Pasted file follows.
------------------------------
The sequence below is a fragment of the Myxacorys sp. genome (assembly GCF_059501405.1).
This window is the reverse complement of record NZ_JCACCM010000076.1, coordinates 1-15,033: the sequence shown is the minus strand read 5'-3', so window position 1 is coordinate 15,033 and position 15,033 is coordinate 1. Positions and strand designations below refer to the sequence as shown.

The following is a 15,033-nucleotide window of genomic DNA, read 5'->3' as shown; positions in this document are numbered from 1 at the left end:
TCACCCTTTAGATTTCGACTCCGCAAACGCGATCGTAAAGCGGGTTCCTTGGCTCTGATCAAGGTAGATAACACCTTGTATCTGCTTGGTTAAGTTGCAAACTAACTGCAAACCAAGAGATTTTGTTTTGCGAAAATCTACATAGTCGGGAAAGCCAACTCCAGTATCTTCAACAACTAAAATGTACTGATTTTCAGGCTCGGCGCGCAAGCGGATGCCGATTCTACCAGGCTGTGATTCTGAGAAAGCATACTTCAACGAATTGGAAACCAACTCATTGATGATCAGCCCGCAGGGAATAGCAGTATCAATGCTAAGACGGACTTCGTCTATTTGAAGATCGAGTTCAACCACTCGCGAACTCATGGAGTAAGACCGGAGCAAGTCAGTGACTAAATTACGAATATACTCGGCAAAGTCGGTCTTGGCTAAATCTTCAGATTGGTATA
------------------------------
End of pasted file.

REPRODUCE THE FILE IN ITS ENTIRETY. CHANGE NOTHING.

The sequence below is a fragment of the Myxacorys sp. genome (assembly GCF_059501405.1).
This window is the reverse complement of record NZ_JCACCM010000076.1, coordinates 1-15,033: the sequence shown is the minus strand read 5'-3', so window position 1 is coordinate 15,033 and position 15,033 is coordinate 1. Positions and strand designations below refer to the sequence as shown.

The following is a 15,033-nucleotide window of genomic DNA, read 5'->3' as shown; positions in this document are numbered from 1 at the left end:
TCACCCTTTAGATTTCGACTCCGCAAACGCGATCGTAAAGCGGGTTCCTTGGCTCTGATCAAGGTAGATAACACCTTGTATCTGCTTGGTTAAGTTGCAAACTAACTGCAAACCAAGAGATTTTGTTTTGCGAAAATCTACATAGTCGGGAAAGCCAACTCCAGTATCTTCAACAACTAAAATGTACTGATTTTCAGGCTCGGCGCGCAAGCGGATGCCGATTCTACCAGGCTGTGATTCTGAGAAAGCATACTTCAACGAATTGGAAACCAACTCATTGATGATCAGCCCGCAGGGAATAGCAGTATCAATGCTAAGACGGACTTCGTCTATTTGAAGATCGAGTTCAACCACTCGCGAACTCATGGAGTAAGACCGGAGCAAGTCAGTGACTAAATTACGAATATACTCGGCAAAGTCGGTCTTGGCTAAATCTTCAGATTGGTATA